“High functioning autism” is a phrase that many people with autism don’t like.
Unfortunately, the term high functioning autism has become a catch phrase, used mostly to indicate the the individual is not so severely impaired by their autism that they are a danger to themselves or others.
It tends to be associated with individuals with higher IQ, as opposed to those who have cognitive delay in addition to autism.
The current growth in the diagnosis of autism is primarily in the area which is considered high functioning autism.
Understanding High Functioning Autism
People with high functioning autism often appear to be neurotypical. Some can fly under the radar and perform well enough to create a functional life, but we may see residual difficulties in the areas of social interactions, employment, and family relationships.
When an ongoing and lifelong pattern of these types of difficulties appear, it is worth considering whether or not the individual is dealing with autism.
If you care about someone, but don’t like the headaches that arise from the way they interact with their world, you may be dealing with someone with high functioning autism.
“Autism can be very elusive, especially when a child is so bright that he or she can carry on a meaningful conversation with an adult.
But that doesn’t make it any easier for us as parents to see the autism or understand it. One of the most frequently asked questions I get from parents whose child is newly diagnosed with high functioning autism is “What is normal developmental behavior for my child, and what is the autism?”
Autism can be very elusive, especially when a child is so bright that he or she can carry on a meaningful conversation with an adult.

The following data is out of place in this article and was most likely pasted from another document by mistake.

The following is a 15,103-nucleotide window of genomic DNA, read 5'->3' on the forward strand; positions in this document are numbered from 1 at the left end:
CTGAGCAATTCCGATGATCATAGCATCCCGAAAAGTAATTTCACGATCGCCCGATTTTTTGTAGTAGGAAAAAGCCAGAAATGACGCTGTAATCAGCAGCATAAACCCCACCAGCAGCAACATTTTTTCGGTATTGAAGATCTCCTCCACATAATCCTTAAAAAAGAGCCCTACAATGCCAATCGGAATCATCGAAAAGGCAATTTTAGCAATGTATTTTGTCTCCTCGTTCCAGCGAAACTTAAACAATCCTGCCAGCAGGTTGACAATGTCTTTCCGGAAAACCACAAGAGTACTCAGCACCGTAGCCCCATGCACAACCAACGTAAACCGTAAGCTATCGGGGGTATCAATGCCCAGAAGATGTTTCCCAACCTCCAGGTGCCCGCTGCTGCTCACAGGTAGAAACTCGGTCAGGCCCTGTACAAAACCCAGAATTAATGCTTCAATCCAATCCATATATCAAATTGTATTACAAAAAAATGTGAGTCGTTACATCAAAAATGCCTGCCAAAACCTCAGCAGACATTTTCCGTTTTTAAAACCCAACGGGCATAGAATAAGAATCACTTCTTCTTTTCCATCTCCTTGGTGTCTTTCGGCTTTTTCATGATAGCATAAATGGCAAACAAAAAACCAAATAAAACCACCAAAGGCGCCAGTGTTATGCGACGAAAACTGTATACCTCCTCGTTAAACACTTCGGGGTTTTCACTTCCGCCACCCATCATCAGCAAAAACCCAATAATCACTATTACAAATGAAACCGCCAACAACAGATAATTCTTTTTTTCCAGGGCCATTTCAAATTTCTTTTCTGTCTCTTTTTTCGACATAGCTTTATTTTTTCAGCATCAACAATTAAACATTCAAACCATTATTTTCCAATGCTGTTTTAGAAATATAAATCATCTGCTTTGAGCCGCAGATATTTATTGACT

And that makes parenting a really confusing and difficult task!
Parenting a Child with High Functioning Autism
It is such a tightrope walk!
On the one hand, lowering our expectations (along with revising our hopes and dreams for our child) feels a bit like we are betraying our kids, giving up, criticizing them, or branding them as different in a negative way.
As parents, we all want to hope for the best for our children and help them stretch to achieve it.
On the other hand, continuing not to adjust our expectations of our child sets both the child and us up for frustration and disenchantment; it sets our children up to experience failure and our disappointment in them.
How do you navigate the tightrope of parenting a child with high functioning autism? Too far in either direction and we are creating additional difficulty for all of us.
The only way I have found to achieve peace with the balancing act required to parent a child with autism is to understand the autism at a very deep level, accept my child as unique, and strive to discover the workarounds he requires to carve out a life that he loves.